Dark Water cleverly recasts Yoshimi as an idealised mother willing to sacrifice all to protect her child. As the situation intensifies, Yoshimi begins to feel as if she’s becoming a toxic presence in her daughter’s life. Rather than risk the same fate befalling her own daughter as has befallen her, Yoshimi opts to make herself the last link in the chain of abuse, freeing her daughter from her own baggage. In contrast with both Yoshimi and Mitsuko, Ikuko will always know that her mother loved her and will always be with her even if protecting her from afar.

Nakata conjures up a supremely creepy atmosphere filled with everyday horrors. The run down apartment complex in which Yoshimi finds her (presumably very reasonably priced) apartment is an unsettling world of its own with its strangely moist, dripping walls, eccentric residents, and rapidly decaying exterior. One of the most effective and visually interesting entries in the J-horror genre, Dark Water perfectly mixes creepy, supernatural horror with psychological drama culminating in a final sequence which doesn’t stint on the scares but proves emotionally devastating in the process.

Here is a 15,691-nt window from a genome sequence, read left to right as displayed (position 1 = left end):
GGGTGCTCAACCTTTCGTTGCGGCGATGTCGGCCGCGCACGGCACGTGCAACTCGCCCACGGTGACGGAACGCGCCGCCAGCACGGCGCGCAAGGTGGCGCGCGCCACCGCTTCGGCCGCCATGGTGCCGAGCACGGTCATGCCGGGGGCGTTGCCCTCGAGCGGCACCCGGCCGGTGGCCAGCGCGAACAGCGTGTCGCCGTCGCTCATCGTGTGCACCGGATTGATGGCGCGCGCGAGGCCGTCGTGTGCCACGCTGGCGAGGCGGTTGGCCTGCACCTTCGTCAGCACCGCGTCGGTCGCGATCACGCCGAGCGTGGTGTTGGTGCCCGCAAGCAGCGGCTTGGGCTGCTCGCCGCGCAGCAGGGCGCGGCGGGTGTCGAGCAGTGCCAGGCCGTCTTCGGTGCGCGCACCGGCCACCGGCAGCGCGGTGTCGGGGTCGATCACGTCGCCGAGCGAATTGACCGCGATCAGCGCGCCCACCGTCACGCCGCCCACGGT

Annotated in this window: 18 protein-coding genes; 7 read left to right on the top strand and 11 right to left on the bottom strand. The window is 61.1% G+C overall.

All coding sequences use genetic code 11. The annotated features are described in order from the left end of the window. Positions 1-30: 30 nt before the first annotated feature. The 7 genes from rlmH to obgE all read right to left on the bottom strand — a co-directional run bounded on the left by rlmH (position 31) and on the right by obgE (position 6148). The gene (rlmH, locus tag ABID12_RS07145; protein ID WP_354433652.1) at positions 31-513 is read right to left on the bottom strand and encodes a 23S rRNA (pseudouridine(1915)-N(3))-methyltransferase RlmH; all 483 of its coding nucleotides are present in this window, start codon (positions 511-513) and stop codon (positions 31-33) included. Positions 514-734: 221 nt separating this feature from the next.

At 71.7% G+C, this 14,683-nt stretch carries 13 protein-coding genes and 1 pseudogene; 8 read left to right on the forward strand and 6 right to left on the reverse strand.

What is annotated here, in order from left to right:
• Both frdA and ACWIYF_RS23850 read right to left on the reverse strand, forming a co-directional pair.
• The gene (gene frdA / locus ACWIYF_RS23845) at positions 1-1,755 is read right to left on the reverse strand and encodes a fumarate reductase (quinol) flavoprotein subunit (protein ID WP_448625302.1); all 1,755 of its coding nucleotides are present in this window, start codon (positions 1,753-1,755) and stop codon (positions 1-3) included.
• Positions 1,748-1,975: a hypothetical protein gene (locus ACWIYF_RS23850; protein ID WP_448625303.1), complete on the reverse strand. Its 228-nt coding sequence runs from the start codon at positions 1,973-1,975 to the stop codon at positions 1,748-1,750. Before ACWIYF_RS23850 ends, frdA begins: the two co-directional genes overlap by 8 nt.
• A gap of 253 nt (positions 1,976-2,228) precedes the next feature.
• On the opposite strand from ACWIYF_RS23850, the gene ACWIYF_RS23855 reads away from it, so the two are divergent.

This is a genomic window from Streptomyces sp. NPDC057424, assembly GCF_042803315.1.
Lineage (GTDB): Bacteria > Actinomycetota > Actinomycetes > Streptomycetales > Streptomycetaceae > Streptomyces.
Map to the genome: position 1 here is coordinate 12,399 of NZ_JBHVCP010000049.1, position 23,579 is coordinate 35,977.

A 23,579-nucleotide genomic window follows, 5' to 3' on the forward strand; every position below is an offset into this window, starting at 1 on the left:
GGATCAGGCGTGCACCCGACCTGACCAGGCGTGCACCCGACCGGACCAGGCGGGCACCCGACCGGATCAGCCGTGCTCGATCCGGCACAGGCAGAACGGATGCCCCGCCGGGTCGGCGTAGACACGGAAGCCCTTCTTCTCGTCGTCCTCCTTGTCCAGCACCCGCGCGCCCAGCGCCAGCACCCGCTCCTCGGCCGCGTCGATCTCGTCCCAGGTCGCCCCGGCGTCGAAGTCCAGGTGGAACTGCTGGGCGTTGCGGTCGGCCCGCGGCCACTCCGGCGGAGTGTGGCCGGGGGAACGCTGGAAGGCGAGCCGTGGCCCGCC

Original trailer (English subtitles)

Monsterz (2014)

Monsterz_2014Hideo Nakata is best remembered as one of the driving forces of the J-Horror boom of the late ’90s thanks to his hugely influential Ring movies. However, despite a few notable hits including Dark Water, his career has seen something of a slump following a foray into American filmmaking with The Ring 2 – a sequel to the remake of his own Ring (though entirely different from his Japanese language Ring 2 completed in 1999). Monsterz sees him helming a remake of another foreign property – this time the Korean sci-fi thriller Haunters.

The film begins from the POV of Monster no. 1 (played by Tatsuya Fujiwara), who narrates much of the story and refers to himself solely as “monster”. Blindfolded, a small boy is dragged home by his mother only to be discovered by his abusive father who beats him and berates his mother whilst insisting “the monster” needs to die. At this point the blindfold comes off and the boy controls his fathers actions eventually persuading him to snap his own neck. Beginning to also control his mother, the boy stops short of giving her the same treatment and wanders off into the rain. Fast forward 20 years and the monster is now a criminal mastermind who uses his time freezing and mind control capabilities to make a living as a bank robber. However, one day he discovers someone who seems to be immune to his powers (Takayuki Yamada) and his whole world is shaken. The monster sets about removing this threat to his supremacy but it appears his opponent is also “a monster” – a man with super healing properties who cannot die! It takes a “monster” to fight a monster but which one will come out on top?